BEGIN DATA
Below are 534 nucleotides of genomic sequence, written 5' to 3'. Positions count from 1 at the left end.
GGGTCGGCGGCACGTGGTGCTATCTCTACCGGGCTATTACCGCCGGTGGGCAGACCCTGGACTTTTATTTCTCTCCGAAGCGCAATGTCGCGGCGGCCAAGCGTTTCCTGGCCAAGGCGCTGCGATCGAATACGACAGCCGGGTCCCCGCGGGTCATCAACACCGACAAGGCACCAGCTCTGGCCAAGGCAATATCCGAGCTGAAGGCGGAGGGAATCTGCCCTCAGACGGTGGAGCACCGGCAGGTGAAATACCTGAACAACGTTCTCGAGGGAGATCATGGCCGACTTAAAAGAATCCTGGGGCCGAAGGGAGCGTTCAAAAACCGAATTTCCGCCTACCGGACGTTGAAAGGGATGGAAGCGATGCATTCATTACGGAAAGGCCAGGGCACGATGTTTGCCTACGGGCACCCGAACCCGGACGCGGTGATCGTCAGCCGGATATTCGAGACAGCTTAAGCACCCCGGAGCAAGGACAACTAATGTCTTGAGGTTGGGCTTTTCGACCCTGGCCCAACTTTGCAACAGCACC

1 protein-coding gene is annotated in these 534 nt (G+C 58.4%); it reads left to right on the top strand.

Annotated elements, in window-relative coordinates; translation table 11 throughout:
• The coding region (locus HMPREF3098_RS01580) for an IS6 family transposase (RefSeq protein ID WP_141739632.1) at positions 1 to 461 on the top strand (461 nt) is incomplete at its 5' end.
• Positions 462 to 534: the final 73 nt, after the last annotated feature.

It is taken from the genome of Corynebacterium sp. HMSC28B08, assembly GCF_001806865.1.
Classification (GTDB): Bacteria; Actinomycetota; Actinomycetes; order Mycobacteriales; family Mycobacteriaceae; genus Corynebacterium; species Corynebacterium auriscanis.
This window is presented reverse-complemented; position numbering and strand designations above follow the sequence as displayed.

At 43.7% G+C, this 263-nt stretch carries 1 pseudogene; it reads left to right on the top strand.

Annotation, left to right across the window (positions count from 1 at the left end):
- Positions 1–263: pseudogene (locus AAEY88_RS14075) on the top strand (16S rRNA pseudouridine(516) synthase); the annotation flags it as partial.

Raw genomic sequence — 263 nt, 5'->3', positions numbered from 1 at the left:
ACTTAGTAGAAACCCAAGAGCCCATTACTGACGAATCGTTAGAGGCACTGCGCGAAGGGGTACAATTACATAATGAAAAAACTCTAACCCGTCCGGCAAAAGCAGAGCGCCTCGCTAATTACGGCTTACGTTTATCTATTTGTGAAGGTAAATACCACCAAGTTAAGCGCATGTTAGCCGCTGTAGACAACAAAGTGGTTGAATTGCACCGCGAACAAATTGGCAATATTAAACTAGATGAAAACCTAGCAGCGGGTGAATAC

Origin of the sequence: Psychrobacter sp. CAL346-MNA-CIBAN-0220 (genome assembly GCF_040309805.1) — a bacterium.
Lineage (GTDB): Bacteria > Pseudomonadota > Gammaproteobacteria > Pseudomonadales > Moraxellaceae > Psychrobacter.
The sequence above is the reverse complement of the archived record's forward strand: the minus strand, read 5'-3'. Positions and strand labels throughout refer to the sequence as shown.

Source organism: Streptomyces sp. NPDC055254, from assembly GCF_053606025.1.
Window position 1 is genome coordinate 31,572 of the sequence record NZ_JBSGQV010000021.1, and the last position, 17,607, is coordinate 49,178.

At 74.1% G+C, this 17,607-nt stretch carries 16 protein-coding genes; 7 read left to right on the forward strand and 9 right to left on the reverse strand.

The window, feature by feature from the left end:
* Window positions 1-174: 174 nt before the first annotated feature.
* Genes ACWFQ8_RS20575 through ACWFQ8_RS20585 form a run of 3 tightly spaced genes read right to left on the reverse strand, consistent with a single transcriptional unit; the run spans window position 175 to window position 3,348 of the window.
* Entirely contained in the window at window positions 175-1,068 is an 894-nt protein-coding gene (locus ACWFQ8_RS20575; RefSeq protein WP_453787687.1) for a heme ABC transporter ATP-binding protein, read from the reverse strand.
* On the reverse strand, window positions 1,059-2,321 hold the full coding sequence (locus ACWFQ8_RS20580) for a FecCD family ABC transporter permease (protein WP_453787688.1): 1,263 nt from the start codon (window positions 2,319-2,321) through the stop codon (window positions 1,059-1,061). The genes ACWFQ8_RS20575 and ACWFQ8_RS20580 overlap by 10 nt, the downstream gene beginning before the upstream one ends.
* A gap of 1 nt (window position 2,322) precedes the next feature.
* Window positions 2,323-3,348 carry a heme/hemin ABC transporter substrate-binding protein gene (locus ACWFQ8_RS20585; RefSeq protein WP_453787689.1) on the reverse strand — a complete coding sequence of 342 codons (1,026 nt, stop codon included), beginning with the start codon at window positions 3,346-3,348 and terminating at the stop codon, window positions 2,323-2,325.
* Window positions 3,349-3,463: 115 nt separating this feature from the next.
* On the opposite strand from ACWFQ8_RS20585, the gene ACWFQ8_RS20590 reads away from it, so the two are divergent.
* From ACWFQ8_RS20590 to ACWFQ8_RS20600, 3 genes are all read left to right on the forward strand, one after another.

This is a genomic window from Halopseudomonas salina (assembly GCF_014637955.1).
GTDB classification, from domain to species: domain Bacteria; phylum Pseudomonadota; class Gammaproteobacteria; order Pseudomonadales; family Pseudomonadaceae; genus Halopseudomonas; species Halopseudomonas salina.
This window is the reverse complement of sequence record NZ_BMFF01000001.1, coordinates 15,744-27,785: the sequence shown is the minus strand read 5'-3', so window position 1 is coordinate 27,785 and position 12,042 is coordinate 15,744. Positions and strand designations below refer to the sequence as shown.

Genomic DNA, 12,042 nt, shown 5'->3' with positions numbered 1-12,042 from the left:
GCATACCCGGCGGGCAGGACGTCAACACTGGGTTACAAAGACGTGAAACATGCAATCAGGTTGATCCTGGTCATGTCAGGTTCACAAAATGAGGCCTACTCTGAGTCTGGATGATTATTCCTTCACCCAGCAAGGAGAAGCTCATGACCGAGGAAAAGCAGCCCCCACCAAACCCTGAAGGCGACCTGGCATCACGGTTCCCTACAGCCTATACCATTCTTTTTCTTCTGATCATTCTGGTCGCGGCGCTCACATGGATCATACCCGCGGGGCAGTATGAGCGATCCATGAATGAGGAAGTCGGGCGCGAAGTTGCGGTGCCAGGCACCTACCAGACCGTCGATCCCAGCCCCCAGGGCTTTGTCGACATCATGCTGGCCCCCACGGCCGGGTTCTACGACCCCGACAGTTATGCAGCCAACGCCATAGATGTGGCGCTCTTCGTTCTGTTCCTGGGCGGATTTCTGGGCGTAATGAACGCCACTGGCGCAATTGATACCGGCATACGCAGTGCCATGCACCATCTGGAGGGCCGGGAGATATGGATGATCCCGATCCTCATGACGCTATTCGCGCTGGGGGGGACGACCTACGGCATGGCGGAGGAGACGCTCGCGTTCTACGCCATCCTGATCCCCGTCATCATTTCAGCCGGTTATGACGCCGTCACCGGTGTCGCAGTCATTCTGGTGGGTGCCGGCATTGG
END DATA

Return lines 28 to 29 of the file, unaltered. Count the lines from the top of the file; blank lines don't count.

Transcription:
* Window positions 3,349-3,463: 115 nt separating this feature from the next.
* On the opposite strand from ACWFQ8_RS20585, the gene ACWFQ8_RS20590 reads away from it, so the two are divergent.